As settlement houses lost their luster among high-minded reformers, they turned to paid workers—primarily holders of the newly invented Master of Social Work degree, who were institutionally trained in casework rather than social reform—to staff their facilities. In Trolander’s view, “an M.S.W. helped people on the basis of professional expertise through a professional, not a personal or neighborly, relationship. The separation of the professional from the personal could not be reconciled with the traditional settlement house idea. Something had to give, and it was residence in the settlement house.”

In 1979, the National Federation of Settlements, which had promoted the American settlement movement since 1911, changed its name to the United Neighborhood Centers of America. Whether the radical social experiment begun in the 1880s had truly ended or simply been absorbed within a broader movement of local activism, organization, relief, and recreation remains a subject of scholarly debate.

Many settlement houses refused to adjust to the changing demographics within the neighborhoods that contained them, as Trolander chronicled: “In 1919, Pittsburgh’s Kingsley House abandoned its new black neighbors and moved to a new location to continue serving whites. Chicago’s Eli Bates House closed its doors. On the other hand, when a settlement, such as Chicago’s Abraham Lincoln Centre, made a valiant effort to run an integrated program, white neighbors tended to quit using the house.”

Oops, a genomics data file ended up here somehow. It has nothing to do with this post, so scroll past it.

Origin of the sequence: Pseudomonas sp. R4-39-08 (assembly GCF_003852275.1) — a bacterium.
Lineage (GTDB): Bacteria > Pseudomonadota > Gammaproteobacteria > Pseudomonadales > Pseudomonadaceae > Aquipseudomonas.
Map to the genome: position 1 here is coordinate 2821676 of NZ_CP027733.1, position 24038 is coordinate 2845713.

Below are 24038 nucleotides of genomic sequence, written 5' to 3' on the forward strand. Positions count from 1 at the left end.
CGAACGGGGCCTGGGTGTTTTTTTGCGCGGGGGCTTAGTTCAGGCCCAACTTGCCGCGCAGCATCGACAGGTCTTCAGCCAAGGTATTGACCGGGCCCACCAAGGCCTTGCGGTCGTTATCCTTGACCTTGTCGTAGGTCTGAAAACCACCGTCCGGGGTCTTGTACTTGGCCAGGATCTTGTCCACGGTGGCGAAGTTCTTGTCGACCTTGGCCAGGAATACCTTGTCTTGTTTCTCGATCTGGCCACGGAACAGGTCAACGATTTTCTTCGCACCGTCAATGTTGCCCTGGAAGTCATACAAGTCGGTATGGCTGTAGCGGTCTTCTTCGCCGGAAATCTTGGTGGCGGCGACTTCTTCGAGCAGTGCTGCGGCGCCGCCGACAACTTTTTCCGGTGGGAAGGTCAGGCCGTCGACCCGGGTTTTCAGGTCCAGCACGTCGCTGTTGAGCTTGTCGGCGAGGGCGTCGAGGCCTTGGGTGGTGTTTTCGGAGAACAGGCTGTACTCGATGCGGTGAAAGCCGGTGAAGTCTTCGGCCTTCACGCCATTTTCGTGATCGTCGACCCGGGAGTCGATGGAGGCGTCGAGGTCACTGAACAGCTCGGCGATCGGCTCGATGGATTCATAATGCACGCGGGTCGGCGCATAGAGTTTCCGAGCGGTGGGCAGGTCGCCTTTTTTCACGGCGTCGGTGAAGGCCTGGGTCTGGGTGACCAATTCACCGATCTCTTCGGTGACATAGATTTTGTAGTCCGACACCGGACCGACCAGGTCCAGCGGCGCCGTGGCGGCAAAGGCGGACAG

According to Edward Hatter, executive director of the Potrero Hill Neighborhood House, African-Americans were excluded from the Nabe until 1956, when his father, then a well-liked student at Daniel Webster Elementary School, was allowed to participate in the Nabe’s afterschool programs.  The facility drifted into a stagnant period during the 1960s, when it became a squat for conscientious objectors to the Vietnam War.

According to Hatter, in 1972, the Nabe’s board of directors begged his grandmother, Enola D. Maxwell, a lay preacher at the Olivet Presbyterian Church, to take over leadership.  Hatter recalled that she turned the job down at least twice before accepting it. Maxwell revitalized the house’s interior decoration scheme, painting the walls psychedelic colors; and its programming, adding classes in photography, pottery, and music, as well as a youth crime prevention program,

A 1976 article in the Sun Reporter noted Maxwell’s observation that “a small racist element in the community” had sought to slow her progress, withholding previously pledged grant money and applying unusual legalistic scrutiny to the Nabe’s activities and conditions. Still, she predicted, “Black people are going to repair this house and they are going to use it.”